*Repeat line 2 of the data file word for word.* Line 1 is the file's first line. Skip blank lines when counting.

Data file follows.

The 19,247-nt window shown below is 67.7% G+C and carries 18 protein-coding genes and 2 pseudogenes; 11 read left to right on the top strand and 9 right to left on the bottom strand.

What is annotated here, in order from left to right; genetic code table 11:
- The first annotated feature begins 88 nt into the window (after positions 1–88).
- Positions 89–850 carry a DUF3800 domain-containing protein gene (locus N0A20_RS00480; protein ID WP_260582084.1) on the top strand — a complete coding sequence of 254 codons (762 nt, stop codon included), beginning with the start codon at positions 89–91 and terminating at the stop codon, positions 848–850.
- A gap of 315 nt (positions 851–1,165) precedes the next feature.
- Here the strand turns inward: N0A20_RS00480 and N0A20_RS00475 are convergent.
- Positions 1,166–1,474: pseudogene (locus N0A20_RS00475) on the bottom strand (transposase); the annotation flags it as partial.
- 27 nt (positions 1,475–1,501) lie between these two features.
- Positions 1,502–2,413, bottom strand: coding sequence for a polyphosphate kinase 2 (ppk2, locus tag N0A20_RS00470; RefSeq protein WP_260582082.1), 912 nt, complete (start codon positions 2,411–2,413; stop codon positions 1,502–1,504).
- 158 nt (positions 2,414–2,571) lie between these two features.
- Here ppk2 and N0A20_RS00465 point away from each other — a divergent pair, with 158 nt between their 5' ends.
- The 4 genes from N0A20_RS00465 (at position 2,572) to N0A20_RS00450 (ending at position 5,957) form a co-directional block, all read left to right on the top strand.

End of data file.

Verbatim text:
What is annotated here, in order from left to right; genetic code table 11: